For a while now I’ve been promising details of when the print version of The Oracles of Troy will be available. I’m glad to say I can now give a clearer picture of my plans and a timeline for publication, as well as how I hope to involve readers directly in the project.
First off, rest assured I haven’t been sitting on my hands since Oracles was published as an e-book last month. I’ve been busy researching how, where and when to get the print version produced and trying to decide on the best company to use. Most importantly that means ensuring the quality of the finished product. I spent over a year writing the story and many more months editing and re-editing the manuscript, so I don’t want all that hard work to be presented in a shoddy, unprofessional way (and who would buy it, anyway?) I want the book to look and feel as close to perfect as I can get it. I want to be proud of it. And I think I’ve now found a publisher with the experience and class to come up with the goods.
Such things come at a cost, of course, and it’s not an amount I’d normally be able to meet without increasing the price of the book. Thanks to the wonders of modern innovation, though, there’s a way to fund the project and keep the RRP at a normal level. It’s called crowd funding and involves a mixture of friends, fans and philanthropists giving donations through a third party website and receiving a copy of the book (or other “rewards”) in return. The most popular of these third party companies is called Kickstarter. Here’s a little of what they say about themselves:
“We’re a home for everything from films, games, and music to art, design, and technology. Kickstarter is full of projects, big and small, that are brought to life through the direct support of people like you. Since our launch in 2009, 5.2 million people have pledged $888 million, funding 52,000 creative projects. Thousands of creative projects are raising funds on Kickstarter right now.
The filmmakers, musicians, artists, and designers you see on Kickstarter have complete control over and responsibility for their projects. Kickstarter is a platform and a resource; we’re not involved in the development of the projects themselves. Anyone can launch a project on Kickstarter as long as it meets our guidelines.
Project creators set a funding goal and deadline. If people like a project, they can pledge money to make it happen. Funding on Kickstarter is all-or-nothing — projects must reach their funding goals to receive any money. All-or-nothing funding might seem scary, but it’s amazingly effective in creating momentum and rallying people around an idea.
Backers are supporting projects to help them come to life, not to profit financially. Instead, project creators offer rewards to thank backers for their support. Backers of an effort to make a book or film, for example, often get a copy of the finished work. A bigger pledge to a film project might get you into the premiere — or a private screening for you and your friends.
It’s supporting their dream to create something that they want to see exist in the world. People rally around their friends’ projects, fans support people they admire, and others simply come to Kickstarter to be inspired by new ideas.”
So that’s the proposal in a nutshell – check out their FAQs page for a clearer picture. But note the “all or nothing” principle. The project has a target amount and if the target isn’t met the project gets zip – which would mean no print version of the book. Add to this the normal 30-day window that projects have to reach their targets and you can see that nothing here is guaranteed. So to succeed I have to do it right, which means more research and preparation. To launch the project now would result in it looking rushed and unprofessional. It’d also mean competing with Christmas, so I’m delaying the launch until January.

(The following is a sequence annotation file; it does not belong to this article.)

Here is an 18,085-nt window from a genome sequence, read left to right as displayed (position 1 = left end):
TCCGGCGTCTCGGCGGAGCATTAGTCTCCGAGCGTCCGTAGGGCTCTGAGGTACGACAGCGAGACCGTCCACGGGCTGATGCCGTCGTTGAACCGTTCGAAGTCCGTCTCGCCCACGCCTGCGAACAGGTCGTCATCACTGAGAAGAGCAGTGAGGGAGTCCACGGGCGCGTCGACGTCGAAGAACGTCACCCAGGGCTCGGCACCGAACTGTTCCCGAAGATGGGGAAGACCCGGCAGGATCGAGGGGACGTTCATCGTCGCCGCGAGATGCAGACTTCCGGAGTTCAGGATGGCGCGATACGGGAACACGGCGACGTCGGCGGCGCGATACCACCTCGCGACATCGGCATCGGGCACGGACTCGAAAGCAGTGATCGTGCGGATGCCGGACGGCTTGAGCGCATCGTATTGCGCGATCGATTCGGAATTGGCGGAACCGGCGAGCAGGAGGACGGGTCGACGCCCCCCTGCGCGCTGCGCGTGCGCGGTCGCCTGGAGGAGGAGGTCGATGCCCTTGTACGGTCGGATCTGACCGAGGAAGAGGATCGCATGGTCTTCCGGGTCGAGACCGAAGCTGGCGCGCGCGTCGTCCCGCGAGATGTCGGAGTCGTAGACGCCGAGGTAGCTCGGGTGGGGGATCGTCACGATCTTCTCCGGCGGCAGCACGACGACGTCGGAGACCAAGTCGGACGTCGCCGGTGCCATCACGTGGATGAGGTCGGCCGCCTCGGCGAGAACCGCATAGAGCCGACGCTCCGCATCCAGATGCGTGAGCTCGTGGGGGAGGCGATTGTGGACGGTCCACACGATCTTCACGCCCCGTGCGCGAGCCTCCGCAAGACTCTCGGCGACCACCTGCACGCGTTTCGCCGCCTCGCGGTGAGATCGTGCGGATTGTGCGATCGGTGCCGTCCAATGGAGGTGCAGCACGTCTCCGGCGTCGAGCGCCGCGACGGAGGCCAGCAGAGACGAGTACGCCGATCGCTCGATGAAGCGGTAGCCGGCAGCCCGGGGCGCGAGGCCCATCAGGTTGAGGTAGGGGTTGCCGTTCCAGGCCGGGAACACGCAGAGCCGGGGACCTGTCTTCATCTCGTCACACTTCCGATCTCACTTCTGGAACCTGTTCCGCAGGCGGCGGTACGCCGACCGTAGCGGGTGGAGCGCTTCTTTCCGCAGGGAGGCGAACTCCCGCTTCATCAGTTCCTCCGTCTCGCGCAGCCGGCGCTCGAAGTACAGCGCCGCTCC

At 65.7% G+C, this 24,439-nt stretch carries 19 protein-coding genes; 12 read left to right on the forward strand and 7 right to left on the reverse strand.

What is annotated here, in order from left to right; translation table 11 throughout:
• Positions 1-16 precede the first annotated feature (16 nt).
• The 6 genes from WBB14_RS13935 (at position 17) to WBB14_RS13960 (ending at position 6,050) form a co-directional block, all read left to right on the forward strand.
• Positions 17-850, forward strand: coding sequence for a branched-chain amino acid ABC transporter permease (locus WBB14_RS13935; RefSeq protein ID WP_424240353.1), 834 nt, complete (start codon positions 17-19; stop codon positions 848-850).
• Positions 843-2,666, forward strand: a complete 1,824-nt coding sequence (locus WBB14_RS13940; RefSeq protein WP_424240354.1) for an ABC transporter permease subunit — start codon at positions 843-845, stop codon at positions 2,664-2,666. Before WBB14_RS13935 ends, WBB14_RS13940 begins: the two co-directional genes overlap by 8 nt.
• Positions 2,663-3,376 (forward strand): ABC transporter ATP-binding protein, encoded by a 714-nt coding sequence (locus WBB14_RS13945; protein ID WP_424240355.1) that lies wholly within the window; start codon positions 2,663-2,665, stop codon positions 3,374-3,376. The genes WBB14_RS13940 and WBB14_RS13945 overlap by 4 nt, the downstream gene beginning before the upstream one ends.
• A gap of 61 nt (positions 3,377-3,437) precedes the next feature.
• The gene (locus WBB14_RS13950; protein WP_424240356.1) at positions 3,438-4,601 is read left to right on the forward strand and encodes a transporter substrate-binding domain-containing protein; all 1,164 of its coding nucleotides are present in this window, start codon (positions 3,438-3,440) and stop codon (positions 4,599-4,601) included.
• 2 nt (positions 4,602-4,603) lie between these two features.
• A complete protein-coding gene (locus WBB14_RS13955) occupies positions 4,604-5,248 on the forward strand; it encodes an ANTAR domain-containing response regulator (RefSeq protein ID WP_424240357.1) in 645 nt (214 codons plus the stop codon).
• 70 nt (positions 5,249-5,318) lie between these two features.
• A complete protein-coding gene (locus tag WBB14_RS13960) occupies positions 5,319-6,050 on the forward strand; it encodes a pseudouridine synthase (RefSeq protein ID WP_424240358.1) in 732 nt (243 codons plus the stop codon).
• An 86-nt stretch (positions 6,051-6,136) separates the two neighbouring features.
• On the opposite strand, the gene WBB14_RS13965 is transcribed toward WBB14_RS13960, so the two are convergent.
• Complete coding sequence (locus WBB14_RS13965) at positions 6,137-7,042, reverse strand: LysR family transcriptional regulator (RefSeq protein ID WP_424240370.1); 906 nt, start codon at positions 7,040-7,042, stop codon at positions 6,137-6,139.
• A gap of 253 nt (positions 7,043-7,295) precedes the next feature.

If the target is met, the publishers estimate eight to ten weeks to first publication (April 2014). That’s a long way off for those of us who’ve been waiting years already, but it’s also a chance to get actively involved in continuing the series. Kickstarter also suggests offering different levels of “reward” in return for a donation. With publishing projects these usually range from an e-book for a small donation to a paperback, a hardback, a signed print of the book cover, or even having a character in the book named after the donor. Obviously, unless you’re Greek there’s not much chance of the latter with my book, but I’d love to hear any suggestions you might like to see for other rewards.
So, what’s in it for you? Firstly, a tangible copy of the book. I’ve been awed (and encouraged) by the number of people who have asked me whether a print version will be available. I want to say yes, of course, but it will only happen if the project succeeds. Secondly, you’ll have a print copy five months before it appears in the shops! That’s how long the publishers say their marketing and distribution people will need to adequately promote it. Thirdly, there’ll be a limited one-off run of 250 hardbacks. Once they’re gone, they’re gone, so for those readers who like hardbacks this is a unique opportunity. And lastly there’ll be other “rewards” on offer, such as the chance to have your name on the Acknowledgements page, an invite to the official book launch followed by a pint at the local pub (my round), or even my original working manuscript for one of the first three books, complete with editor’s notations. Let me know what you think.
Until then, keep an eye on the website of my facebook page for updates. Alternatively, send me your e-mail address using the Contact page and I’ll add you to my mailing list (if you received an e-mail earlier today, you’re already on it!)
And to finish an already over-long post, here are a couple of recent Q&As and reviews of The Oracles of Troy: